Haters often whine about stretch but it isn’t the devil – plenty of pro drift cars run oodles of stretch without the tires popping off the rims. But be aware that you’ve reduced your contact patch, particularly if you’re running a lot of camber, and you’ll be killing tires quicker and will have less grip. You might also garner unwanted attention from the police! So, find your own compromise between sensibleness and extremity. It’s a totally personal thing.

Modified Corvette at Goodwood

Car stance tips

Below, we’re going to answer some of the most frequently asked questions when it comes to car stance.

Should I get lowering springs to stance my car?

The cheapest way to lower your car is to swap the stock springs for lowering springs. If you get progressively wound ones, they’ll be soft and compliant when you’re cruising around, and firm when you’re being aggressive.

What’s the advantage of stiffer springs? You get less body roll in corners, and also less compression under weight transfer (i.e. when harshly braking or accelerating).

The next step up is to replace the dampers. You can either go for adjustable dampers with matching springs, or all-in-one adjustable coilover units. Either way you can place the height of the car just where you want it, allowing you to tailor it perfectly to whichever track or roads you’re tackling. The key here is to get it sufficiently low to improve the handling, without going so low that the wheels are rubbing the arches. Much like with static fitment, fine-tuning motorsport stance is an intricate art.

Corner-weighting allows you to distribute your car’s weight more evenly by fine-tuning ride height settings. And, of course, proper four-wheel alignment will pay dividends.

It’s also worth noting that, despite what some people will tell you, decent air-ride setups are designed for track use – Air Lift Performance kits, for example, offer incredible adjustability and stability along with OEM-quality fittings.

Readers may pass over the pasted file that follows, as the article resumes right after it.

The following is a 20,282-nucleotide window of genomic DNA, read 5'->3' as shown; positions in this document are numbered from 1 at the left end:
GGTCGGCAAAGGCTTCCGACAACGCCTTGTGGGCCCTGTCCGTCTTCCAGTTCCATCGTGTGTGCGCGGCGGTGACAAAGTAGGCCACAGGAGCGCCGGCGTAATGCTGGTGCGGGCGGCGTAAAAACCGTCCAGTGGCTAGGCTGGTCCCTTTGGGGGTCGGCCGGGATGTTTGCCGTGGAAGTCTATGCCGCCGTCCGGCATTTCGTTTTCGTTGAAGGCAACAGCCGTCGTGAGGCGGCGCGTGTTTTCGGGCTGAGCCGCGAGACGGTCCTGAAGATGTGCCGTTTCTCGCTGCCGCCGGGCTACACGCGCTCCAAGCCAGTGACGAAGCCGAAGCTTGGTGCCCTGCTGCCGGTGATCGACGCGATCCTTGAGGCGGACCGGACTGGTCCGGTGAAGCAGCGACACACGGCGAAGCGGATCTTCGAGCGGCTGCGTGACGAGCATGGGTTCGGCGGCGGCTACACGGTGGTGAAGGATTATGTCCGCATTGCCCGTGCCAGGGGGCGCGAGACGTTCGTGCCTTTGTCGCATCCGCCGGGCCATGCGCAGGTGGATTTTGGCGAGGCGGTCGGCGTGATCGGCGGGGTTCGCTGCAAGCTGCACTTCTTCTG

Slammed Honda Accord wheel fitment

How to choose the right tires when stancing a car 

Tires are everything here, being the only part of the car that’s in contact with the road. Consider your negative camber angle carefully, as camber improves grip under cornering, but you want to have as much contact patch as possible on the straights too! Sticky soft-compound tires will help you claw at the tarmac; you can’t run slicks on the road, but something like a Nankang AR-1 is the next best thing. You want a nice stiff sidewall here as well – a surprising amount of a road car’s suspension is provided by the sidewall; choosing something firm, square-shouldered and low-profile will reduce compression under cornering.

What wheels to pick when stancing a car 

Wheels need to be chosen well. Don’t just think about the pretty design and the diameter, but the construction, weight and width. Wider is better in terms of grip, and lightweight wheels will reduce unsprung mass (i.e. the mass of everything not attached upwards of the suspension), so the suspension will have less work to do and thus be more efficient. Something like an OZ Ultraleggera will offer a remarkable weight saving over stock rims.

Be sure to give our guide to the best aftermarket wheels a look for some inspiration. 

Two immaculate stanced cars in a garage, which are likely to have needed chassis work.

Custom chassis work when stancing a car 

When you’re running low, your chassis is going to bang into stuff, that’s a given. And also, when you’re altering your car from manufacturer specs, you may find that things like driveshafts, suspension components and so on don’t fit where you want them to – so chassis notching is the answer: cutting non-structural sections out of the underbelly to give those parts somewhere to go!

A more extreme approach is channeling, something that old-school hot-rodders were big into. With a classic body-on-frame car, you’d lift the body off, rework the chassis mounting points so they joined the body higher up, and voila – when you reattach the body, it’s lower to the ground without messing with the suspension at all!